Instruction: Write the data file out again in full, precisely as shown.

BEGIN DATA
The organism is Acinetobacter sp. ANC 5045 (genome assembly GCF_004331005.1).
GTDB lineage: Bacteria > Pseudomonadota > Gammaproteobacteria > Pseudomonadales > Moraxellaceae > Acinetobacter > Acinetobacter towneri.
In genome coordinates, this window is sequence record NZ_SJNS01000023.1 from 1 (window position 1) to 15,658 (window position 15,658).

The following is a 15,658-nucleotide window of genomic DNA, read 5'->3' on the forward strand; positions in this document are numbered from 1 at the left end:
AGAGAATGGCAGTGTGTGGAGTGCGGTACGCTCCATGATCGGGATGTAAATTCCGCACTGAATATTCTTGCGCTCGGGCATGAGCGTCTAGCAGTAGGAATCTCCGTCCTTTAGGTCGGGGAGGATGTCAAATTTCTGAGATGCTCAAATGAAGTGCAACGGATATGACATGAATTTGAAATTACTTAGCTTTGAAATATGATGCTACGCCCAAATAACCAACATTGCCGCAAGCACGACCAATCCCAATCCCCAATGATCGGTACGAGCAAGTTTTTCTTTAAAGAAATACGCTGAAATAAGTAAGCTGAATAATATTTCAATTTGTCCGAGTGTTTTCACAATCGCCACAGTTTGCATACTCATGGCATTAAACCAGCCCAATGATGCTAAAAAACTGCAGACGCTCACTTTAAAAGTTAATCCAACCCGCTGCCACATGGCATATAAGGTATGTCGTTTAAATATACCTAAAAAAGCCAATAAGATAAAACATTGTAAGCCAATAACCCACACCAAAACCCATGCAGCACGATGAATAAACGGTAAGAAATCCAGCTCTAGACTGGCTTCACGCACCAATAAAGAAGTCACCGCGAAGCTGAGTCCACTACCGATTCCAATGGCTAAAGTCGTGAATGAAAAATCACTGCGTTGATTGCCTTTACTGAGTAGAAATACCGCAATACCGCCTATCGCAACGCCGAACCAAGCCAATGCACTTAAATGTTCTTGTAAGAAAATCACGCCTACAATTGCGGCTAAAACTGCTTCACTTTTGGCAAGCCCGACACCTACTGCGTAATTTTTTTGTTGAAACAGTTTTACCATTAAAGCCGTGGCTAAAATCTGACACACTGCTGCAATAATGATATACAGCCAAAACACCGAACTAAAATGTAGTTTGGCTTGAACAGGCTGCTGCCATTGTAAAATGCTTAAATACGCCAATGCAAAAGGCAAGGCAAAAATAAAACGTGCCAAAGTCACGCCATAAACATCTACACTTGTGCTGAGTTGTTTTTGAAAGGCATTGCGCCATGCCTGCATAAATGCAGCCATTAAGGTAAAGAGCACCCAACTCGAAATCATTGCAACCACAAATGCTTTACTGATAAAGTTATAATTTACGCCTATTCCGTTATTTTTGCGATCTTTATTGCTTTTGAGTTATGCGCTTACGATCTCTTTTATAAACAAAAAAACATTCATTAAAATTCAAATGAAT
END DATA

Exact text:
The organism is Acinetobacter sp. ANC 5045 (genome assembly GCF_004331005.1).
GTDB lineage: Bacteria > Pseudomonadota > Gammaproteobacteria > Pseudomonadales > Moraxellaceae > Acinetobacter > Acinetobacter towneri.
In genome coordinates, this window is sequence record NZ_SJNS01000023.1 from 1 (window position 1) to 15,658 (window position 15,658).

The following is a 15,658-nucleotide window of genomic DNA, read 5'->3' on the forward strand; positions in this document are numbered from 1 at the left end:
AGAGAATGGCAGTGTGTGGAGTGCGGTACGCTCCATGATCGGGATGTAAATTCCGCACTGAATATTCTTGCGCTCGGGCATGAGCGTCTAGCAGTAGGAATCTCCGTCCTTTAGGTCGGGGAGGATGTCAAATTTCTGAGATGCTCAAATGAAGTGCAACGGATATGACATGAATTTGAAATTACTTAGCTTTGAAATATGATGCTACGCCCAAATAACCAACATTGCCGCAAGCACGACCAATCCCAATCCCCAATGATCGGTACGAGCAAGTTTTTCTTTAAAGAAATACGCTGAAATAAGTAAGCTGAATAATATTTCAATTTGTCCGAGTGTTTTCACAATCGCCACAGTTTGCATACTCATGGCATTAAACCAGCCCAATGATGCTAAAAAACTGCAGACGCTCACTTTAAAAGTTAATCCAACCCGCTGCCACATGGCATATAAGGTATGTCGTTTAAATATACCTAAAAAAGCCAATAAGATAAAACATTGTAAGCCAATAACCCACACCAAAACCCATGCAGCACGATGAATAAACGGTAAGAAATCCAGCTCTAGACTGGCTTCACGCACCAATAAAGAAGTCACCGCGAAGCTGAGTCCACTACCGATTCCAATGGCTAAAGTCGTGAATGAAAAATCACTGCGTTGATTGCCTTTACTGAGTAGAAATACCGCAATACCGCCTATCGCAACGCCGAACCAAGCCAATGCACTTAAATGTTCTTGTAAGAAAATCACGCCTACAATTGCGGCTAAAACTGCTTCACTTTTGGCAAGCCCGACACCTACTGCGTAATTTTTTTGTTGAAACAGTTTTACCATTAAAGCCGTGGCTAAAATCTGACACACTGCTGCAATAATGATATACAGCCAAAACACCGAACTAAAATGTAGTTTGGCTTGAACAGGCTGCTGCCATTGTAAAATGCTTAAATACGCCAATGCAAAAGGCAAGGCAAAAATAAAACGTGCCAAAGTCACGCCATAAACATCTACACTTGTGCTGAGTTGTTTTTGAAAGGCATTGCGCCATGCCTGCATAAATGCAGCCATTAAGGTAAAGAGCACCCAACTCGAAATCATTGCAACCACAAATGCTTTACTGATAAAGTTATAATTTACGCCTATTCCGTTATTTTTGCGATCTTTATTGCTTTTGAGTTATGCGCTTACGATCTCTTTTATAAACAAAAAAACATTCATTAAAATTCAAATGAAT